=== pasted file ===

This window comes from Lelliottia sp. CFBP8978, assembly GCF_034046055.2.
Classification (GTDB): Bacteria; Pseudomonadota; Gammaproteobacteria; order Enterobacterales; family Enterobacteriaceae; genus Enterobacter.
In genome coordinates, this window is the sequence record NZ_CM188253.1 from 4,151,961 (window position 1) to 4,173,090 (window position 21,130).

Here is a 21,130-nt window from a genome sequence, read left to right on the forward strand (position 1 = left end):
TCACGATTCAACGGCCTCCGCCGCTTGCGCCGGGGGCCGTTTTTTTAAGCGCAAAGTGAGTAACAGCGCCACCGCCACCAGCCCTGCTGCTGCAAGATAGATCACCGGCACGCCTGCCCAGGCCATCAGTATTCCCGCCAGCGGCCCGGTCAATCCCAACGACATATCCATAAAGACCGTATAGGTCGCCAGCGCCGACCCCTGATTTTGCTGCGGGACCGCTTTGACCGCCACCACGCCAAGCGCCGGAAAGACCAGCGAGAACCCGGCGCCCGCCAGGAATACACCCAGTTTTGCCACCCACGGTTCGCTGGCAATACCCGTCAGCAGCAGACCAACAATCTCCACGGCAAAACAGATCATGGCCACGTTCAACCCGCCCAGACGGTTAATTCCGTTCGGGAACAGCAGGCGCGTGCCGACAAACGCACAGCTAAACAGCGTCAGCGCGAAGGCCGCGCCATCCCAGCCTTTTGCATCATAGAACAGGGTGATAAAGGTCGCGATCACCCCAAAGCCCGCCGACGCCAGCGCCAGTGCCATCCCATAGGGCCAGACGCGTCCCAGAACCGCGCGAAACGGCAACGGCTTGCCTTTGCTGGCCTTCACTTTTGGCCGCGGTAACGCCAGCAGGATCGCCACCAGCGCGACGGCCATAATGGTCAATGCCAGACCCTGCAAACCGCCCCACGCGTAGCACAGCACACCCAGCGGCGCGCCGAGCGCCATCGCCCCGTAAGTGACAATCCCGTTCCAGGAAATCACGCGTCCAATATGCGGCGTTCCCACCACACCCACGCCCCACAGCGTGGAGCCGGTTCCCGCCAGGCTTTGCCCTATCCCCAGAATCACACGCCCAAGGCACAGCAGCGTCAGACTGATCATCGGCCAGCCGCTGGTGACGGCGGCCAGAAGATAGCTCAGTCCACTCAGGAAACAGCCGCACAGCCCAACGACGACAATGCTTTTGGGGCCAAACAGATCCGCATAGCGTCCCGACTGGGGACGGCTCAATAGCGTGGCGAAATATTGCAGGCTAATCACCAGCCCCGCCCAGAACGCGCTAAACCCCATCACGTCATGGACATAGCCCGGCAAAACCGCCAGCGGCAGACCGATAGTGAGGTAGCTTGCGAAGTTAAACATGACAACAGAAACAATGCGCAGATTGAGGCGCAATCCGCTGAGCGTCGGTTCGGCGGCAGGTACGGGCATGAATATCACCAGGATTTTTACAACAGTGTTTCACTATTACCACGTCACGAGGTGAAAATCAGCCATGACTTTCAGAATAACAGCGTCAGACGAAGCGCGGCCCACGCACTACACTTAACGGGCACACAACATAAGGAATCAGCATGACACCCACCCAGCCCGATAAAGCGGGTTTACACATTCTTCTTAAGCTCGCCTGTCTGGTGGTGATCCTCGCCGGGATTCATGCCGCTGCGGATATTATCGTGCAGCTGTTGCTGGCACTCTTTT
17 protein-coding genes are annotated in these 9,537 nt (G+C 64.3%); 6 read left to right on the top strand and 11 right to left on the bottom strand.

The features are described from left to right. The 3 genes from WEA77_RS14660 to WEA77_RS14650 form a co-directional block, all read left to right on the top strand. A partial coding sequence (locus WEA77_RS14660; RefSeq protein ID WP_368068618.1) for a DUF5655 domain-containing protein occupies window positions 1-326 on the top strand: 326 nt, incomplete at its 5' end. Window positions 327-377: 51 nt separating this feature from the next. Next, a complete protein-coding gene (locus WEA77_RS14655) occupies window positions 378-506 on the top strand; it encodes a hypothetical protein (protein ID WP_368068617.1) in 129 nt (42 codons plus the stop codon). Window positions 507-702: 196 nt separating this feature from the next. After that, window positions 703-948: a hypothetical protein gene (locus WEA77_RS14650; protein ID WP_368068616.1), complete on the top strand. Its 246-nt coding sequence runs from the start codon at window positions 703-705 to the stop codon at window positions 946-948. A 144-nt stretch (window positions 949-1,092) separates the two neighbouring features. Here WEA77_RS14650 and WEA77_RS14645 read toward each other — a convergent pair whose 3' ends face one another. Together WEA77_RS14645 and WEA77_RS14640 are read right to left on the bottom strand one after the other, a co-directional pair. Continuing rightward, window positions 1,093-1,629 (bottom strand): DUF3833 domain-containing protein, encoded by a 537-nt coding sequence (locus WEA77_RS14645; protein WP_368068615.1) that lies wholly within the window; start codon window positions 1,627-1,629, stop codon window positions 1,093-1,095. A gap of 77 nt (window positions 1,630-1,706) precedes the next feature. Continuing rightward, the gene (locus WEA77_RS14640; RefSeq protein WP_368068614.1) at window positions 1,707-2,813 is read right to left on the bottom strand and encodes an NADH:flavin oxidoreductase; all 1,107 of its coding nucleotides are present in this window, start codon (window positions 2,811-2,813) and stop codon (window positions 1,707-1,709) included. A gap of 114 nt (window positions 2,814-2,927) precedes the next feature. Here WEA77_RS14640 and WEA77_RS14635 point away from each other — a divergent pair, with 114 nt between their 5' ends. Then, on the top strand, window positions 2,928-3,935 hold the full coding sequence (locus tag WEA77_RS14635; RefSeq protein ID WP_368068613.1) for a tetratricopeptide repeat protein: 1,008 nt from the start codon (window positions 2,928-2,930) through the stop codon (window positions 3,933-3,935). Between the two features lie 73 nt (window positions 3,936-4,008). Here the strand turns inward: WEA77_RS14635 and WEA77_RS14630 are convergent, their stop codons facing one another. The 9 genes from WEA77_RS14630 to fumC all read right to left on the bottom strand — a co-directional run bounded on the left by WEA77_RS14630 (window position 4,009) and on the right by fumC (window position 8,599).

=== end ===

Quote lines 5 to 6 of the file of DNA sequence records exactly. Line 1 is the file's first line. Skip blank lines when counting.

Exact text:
TCACGATTCAACGGCCTCCGCCGCTTGCGCCGGGGGCCGTTTTTTTAAGCGCAAAGTGAGTAACAGCGCCACCGCCACCAGCCCTGCTGCTGCAAGATAGATCACCGGCACGCCTGCCCAGGCCATCAGTATTCCCGCCAGCGGCCCGGTCAATCCCAACGACATATCCATAAAGACCGTATAGGTCGCCAGCGCCGACCCCTGATTTTGCTGCGGGACCGCTTTGACCGCCACCACGCCAAGCGCCGGAAAGACCAGCGAGAACCCGGCGCCCGCCAGGAATACACCCAGTTTTGCCACCCACGGTTCGCTGGCAATACCCGTCAGCAGCAGACCAACAATCTCCACGGCAAAACAGATCATGGCCACGTTCAACCCGCCCAGACGGTTAATTCCGTTCGGGAACAGCAGGCGCGTGCCGACAAACGCACAGCTAAACAGCGTCAGCGCGAAGGCCGCGCCATCCCAGCCTTTTGCATCATAGAACAGGGTGATAAAGGTCGCGATCACCCCAAAGCCCGCCGACGCCAGCGCCAGTGCCATCCCATAGGGCCAGACGCGTCCCAGAACCGCGCGAAACGGCAACGGCTTGCCTTTGCTGGCCTTCACTTTTGGCCGCGGTAACGCCAGCAGGATCGCCACCAGCGCGACGGCCATAATGGTCAATGCCAGACCCTGCAAACCGCCCCACGCGTAGCACAGCACACCCAGCGGCGCGCCGAGCGCCATCGCCCCGTAAGTGACAATCCCGTTCCAGGAAATCACGCGTCCAATATGCGGCGTTCCCACCACACCCACGCCCCACAGCGTGGAGCCGGTTCCCGCCAGGCTTTGCCCTATCCCCAGAATCACACGCCCAAGGCACAGCAGCGTCAGACTGATCATCGGCCAGCCGCTGGTGACGGCGGCCAGAAGATAGCTCAGTCCACTCAGGAAACAGCCGCACAGCCCAACGACGACAATGCTTTTGGGGCCAAACAGATCCGCATAGCGTCCCGACTGGGGACGGCTCAATAGCGTGGCGAAATATTGCAGGCTAATCACCAGCCCCGCCCAGAACGCGCTAAACCCCATCACGTCATGGACATAGCCCGGCAAAACCGCCAGCGGCAGACCGATAGTGAGGTAGCTTGCGAAGTTAAACATGACAACAGAAACAATGCGCAGATTGAGGCGCAATCCGCTGAGCGTCGGTTCGGCGGCAGGTACGGGCATGAATATCACCAGGATTTTTACAACAGTGTTTCACTATTACCACGTCACGAGGTGAAAATCAGCCATGACTTTCAGAATAACAGCGTCAGACGAAGCGCGGCCCACGCACTACACTTAACGGGCACACAACATAAGGAATCAGCATGACACCCACCCAGCCCGATAAAGCGGGTTTACACATTCTTCTTAAGCTCGCCTGTCTGGTGGTGATCCTCGCCGGGATTCATGCCGCTGCGGATATTATCGTGCAGCTGTTGCTGGCACTCTTTT
17 protein-coding genes are annotated in these 9,537 nt (G+C 64.3%); 6 read left to right on the top strand and 11 right to left on the bottom strand.